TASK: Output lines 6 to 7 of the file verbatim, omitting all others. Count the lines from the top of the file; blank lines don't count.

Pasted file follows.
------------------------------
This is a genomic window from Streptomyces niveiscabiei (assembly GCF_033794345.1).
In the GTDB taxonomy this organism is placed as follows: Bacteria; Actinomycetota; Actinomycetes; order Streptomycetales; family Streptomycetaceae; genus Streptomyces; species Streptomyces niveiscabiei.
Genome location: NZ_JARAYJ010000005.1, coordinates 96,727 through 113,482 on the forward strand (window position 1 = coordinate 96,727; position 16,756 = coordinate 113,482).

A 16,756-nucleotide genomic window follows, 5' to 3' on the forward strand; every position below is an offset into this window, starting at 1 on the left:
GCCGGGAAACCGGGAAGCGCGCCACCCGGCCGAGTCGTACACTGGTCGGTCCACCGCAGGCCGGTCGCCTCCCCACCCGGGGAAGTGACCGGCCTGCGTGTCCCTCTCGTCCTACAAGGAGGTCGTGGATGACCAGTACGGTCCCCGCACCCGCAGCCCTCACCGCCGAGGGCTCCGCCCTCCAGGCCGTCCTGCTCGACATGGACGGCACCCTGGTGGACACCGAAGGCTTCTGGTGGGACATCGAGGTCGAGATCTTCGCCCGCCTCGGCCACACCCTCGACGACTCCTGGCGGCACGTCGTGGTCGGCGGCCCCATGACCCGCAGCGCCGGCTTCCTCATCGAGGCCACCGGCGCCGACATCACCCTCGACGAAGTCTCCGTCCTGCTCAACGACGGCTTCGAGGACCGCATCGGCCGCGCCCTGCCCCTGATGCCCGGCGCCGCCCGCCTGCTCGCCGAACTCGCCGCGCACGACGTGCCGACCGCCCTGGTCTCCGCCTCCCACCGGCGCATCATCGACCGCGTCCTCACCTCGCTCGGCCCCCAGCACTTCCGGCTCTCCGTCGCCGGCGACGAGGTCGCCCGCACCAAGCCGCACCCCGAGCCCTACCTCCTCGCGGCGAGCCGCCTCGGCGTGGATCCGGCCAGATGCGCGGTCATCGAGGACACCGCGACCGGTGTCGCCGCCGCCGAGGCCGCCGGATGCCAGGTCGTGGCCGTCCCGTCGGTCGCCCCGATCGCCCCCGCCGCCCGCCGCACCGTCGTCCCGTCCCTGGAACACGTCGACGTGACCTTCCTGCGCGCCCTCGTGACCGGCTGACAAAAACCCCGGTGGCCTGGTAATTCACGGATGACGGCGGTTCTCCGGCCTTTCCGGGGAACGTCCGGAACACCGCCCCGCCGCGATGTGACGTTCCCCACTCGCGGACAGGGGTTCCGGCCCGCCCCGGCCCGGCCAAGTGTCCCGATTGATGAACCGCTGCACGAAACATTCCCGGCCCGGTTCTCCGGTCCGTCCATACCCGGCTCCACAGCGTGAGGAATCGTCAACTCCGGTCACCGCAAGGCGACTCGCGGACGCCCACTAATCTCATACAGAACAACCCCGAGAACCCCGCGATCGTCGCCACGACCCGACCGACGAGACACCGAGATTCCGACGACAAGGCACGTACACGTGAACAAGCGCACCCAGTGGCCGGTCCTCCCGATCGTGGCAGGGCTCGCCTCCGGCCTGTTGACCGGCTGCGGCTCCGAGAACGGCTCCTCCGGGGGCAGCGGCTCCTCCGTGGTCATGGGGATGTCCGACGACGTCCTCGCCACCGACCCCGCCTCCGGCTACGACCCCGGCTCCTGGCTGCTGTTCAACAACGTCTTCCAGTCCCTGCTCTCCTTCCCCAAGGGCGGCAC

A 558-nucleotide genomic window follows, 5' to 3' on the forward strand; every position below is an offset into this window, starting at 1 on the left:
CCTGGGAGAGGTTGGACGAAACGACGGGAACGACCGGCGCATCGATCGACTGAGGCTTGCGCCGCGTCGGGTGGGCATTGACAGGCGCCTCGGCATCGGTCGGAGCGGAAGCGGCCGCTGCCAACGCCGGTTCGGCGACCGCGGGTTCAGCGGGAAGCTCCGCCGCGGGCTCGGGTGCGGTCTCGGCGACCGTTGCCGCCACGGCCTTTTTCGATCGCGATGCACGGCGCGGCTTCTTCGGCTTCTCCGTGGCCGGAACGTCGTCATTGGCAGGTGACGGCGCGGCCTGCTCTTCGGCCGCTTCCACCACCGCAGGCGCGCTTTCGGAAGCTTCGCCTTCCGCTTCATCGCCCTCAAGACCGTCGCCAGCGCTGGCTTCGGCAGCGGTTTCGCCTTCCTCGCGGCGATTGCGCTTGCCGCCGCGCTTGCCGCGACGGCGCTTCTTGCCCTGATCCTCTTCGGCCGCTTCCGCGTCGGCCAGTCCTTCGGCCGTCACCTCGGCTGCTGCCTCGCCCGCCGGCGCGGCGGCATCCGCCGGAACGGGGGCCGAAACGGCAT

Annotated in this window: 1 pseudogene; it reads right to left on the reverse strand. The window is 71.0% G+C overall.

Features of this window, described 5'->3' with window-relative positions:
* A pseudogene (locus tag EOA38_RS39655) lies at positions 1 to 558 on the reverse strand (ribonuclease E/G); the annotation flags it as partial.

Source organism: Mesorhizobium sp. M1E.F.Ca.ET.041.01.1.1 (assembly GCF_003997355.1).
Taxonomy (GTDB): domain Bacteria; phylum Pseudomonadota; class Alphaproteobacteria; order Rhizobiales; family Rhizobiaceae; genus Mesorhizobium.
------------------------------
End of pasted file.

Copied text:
A 558-nucleotide genomic window follows, 5' to 3' on the forward strand; every position below is an offset into this window, starting at 1 on the left:
CCTGGGAGAGGTTGGACGAAACGACGGGAACGACCGGCGCATCGATCGACTGAGGCTTGCGCCGCGTCGGGTGGGCATTGACAGGCGCCTCGGCATCGGTCGGAGCGGAAGCGGCCGCTGCCAACGCCGGTTCGGCGACCGCGGGTTCAGCGGGAAGCTCCGCCGCGGGCTCGGGTGCGGTCTCGGCGACCGTTGCCGCCACGGCCTTTTTCGATCGCGATGCACGGCGCGGCTTCTTCGGCTTCTCCGTGGCCGGAACGTCGTCATTGGCAGGTGACGGCGCGGCCTGCTCTTCGGCCGCTTCCACCACCGCAGGCGCGCTTTCGGAAGCTTCGCCTTCCGCTTCATCGCCCTCAAGACCGTCGCCAGCGCTGGCTTCGGCAGCGGTTTCGCCTTCCTCGCGGCGATTGCGCTTGCCGCCGCGCTTGCCGCGACGGCGCTTCTTGCCCTGATCCTCTTCGGCCGCTTCCGCGTCGGCCAGTCCTTCGGCCGTCACCTCGGCTGCTGCCTCGCCCGCCGGCGCGGCGGCATCCGCCGGAACGGGGGCCGAAACGGCAT